The important thing is if you are doing a live together, and some times that means working away from home. I can't possibly imagine why that would look bad in any application you would make, some jobs even require that you are in the move all the time!

Having said the above government guidelines are an strange beast, I would just call the Home Office and ask them which is their view regarding this, I personally never worried about it since I considered that as long as I was acting honestly and in good faith I had nothing to fear, have been in this country for almost 15 years without any issues.
jlms, perhaps the rules were different 15 years ago or perhaps you got lucky, but the UKBA doesn't care about your "life circumstances" while you are in the UK on a spouse visa.

The UKBA care that you entered the UK on a spouse visa with the intention of living with your spouse who had to prove he or she was able to support you in order for you to get the spouse visa in the 1st place. As far as working, taking the occasional business trip or having an occasional out of town work commitment are entirely different from maintaining a residence separate from your spouse in order to to take a job and avoid a long commute. Until you have ILR, you are on probation and one of the terms of your probation it that you need to prove that you are living together as man and wife. Either you suffer the inconvenience of a long commute to the job of your dreams or you don't take the job if your husband isn't willing to move with you. Otherwise, you absolutely are are in jeopardy of being refused ILR.
 

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I am of a different opinion from Nyclon. Life circumstances are difficult and sometimes you have to be separated in order to help with the family expenses (it is not like if jobs are necessarily around the corner).

In our case we have two properties because I was fed up with the long commute, so I stayed close to my work on weekdays and would be back home for weekends.

The important thing is if you are doing a live together, and some times that means working away from home. I can't possibly imagine why that would look bad in any application you would make, some jobs even require that you are in the move all the time!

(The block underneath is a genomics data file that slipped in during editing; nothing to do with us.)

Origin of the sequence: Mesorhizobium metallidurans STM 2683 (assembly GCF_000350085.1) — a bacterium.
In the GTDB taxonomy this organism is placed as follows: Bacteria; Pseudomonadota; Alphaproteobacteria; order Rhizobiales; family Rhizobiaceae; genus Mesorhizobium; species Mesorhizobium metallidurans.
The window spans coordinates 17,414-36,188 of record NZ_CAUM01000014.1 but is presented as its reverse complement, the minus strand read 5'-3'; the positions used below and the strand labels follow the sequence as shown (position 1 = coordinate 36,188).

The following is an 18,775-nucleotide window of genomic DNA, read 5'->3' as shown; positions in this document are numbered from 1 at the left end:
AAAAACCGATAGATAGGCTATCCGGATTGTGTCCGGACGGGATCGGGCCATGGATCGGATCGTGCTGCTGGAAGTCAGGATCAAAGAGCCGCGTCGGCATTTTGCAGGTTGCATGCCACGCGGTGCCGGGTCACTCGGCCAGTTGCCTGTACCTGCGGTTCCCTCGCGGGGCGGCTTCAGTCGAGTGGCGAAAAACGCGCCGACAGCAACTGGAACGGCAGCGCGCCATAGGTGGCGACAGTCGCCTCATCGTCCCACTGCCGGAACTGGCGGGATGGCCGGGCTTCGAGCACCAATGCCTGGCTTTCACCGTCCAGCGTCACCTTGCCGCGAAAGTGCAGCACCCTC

Having said the above government guidelines are an strange beast, I would just call the Home Office and ask them which is their view regarding this, I personally never worried about it since I considered that as long as I was acting honestly and in good faith I had nothing to fear, have been in this country for almost 15 years without any issues.
UKBA won't proffer their views on phone or by letter. All they would say is if you apply, they will consider it, together with all other relevant circumstances.

I think what boils down to is balance of probabilities. If they see living apart as an unfortunate circumstances of work situation and there is plenty of evidence of genuine, durable relationship, then it's less likely to be an issue. But if they are less convinced about the quality of relationship, they may take the view that, on balance of probabilities, they are not meeting the conditions of their visa.
 

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Discussion Starter · #7 ·
It was a hard long process collecting all documentation for spouse visa, I lived in a rural town in my home country and had to travel to the city weekly 6 hours away to get visa paperwork done for 6 months. I cannot imagine making the next step more difficult, although I hope its easier because now we live together, do everything together and have joint banking, utilities etc but thank you very much for the comments